'I'm not giving enough': CT doctors fight COVID online in their India homeland

Photo of Julia Bergman

Dr. Sujata Prasad traveled to India in March, as she does three times every year, to care for people living in the slums of the northern city of Noida. Many are migrants from other parts of the country.

The Madison internist triaged patients on the streets, answered their medical questions and taught them how to access health care. Her home country had largely escaped the worst of the COVID-19 crisis that had plagued other parts of the world.

Then came a devastating second wave.

India’s Health Ministry has reported nearly 26 million cases and more than 287 million deaths — totals that are likely underestimated, experts say.

Now, Prasad spends her Sundays in front of her computer screen at home, providing medical advice to sick and scared people in India.

She is one of countless Indian and Indian-American doctors in the United States who are providing medical guidance online to patients in the homeland. She’s part of a diaspora, physically far from the COVID-19 crisis and in a place that’s largely returning to normal, that’s yearning for ways to help their friends, family and even those they don’t know.

“Every day I feel like I’m not giving enough of myself,” said Prasad, who was born in India but grew up in Italy as her father worked for the United Nations.

A vast network of docs

Prasad, 60, is a member of the Connecticut Association of Physicians of Indian Origin, a group with 250 active members, which, in addition to providing telehealth services, has raised money to build makeshift ICU beds and buy oxygen concentraters. It’s one of many grassroots efforts in Connecticut and across the country providing emergency aid to India.

That Connecticut group is part of the American Association of Physicians of Indian Origin, with 80,000 members, which organized the telehealth operation in the wake of the second wave.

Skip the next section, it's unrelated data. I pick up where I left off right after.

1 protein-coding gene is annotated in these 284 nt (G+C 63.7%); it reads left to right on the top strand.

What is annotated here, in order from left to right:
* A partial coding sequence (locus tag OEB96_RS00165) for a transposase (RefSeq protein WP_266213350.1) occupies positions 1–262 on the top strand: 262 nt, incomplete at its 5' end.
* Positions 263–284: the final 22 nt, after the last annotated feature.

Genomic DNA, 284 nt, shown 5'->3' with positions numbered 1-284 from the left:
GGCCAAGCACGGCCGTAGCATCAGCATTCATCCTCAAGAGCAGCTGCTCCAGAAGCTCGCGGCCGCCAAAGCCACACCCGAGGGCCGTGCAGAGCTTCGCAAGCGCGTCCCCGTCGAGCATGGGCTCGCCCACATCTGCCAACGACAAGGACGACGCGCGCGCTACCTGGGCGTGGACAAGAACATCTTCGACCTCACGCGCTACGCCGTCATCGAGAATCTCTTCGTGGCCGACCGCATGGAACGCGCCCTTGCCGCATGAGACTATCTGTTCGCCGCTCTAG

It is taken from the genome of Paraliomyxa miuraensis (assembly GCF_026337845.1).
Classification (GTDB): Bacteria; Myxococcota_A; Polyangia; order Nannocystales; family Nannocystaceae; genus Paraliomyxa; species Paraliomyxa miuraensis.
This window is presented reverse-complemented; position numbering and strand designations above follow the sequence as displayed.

It’s not just Indian doctors who are involved. State Sen. Saud Anwar, D-South Windsor, a Pakistani-born physician and lung specialist, has been helping his constituents who have family in India, logging onto WhatsApp to offer medical guidance.

Ritu Goel, of South Windsor, said she reached out to Anwar in the early hours of the morning about her brother-in-law who was sick in the hospital. He responded right away. But it was too late.

Goel’s biggest guilt, she said, was not calling Anwar sooner. “If I had called him day one, when he had a 99 degree fever,” she said. “I think we could’ve saved my brother-in-law.”

The U.S. doctors doing the telehealth sessions are not trying to supplant the medical professionals on the front lines in India, but rather to triage patients, determining who has a mild case and should stay home and quarantine, and whose condition is severe, potentially requiring hospitalization. They also help identify other diseases than Covid-19 that could be making the person sick.

‘People get panicked’

With hospitals strained and supplies such as medical oxygen in short supply, the goal is to avoid people going to the hospital if they don’t need to, potentially infecting others in the process.

“People get panicked and they go to the hospital,” Prasad said. “We’re trying to keep them away from the hospital unless their condition deteriorates.”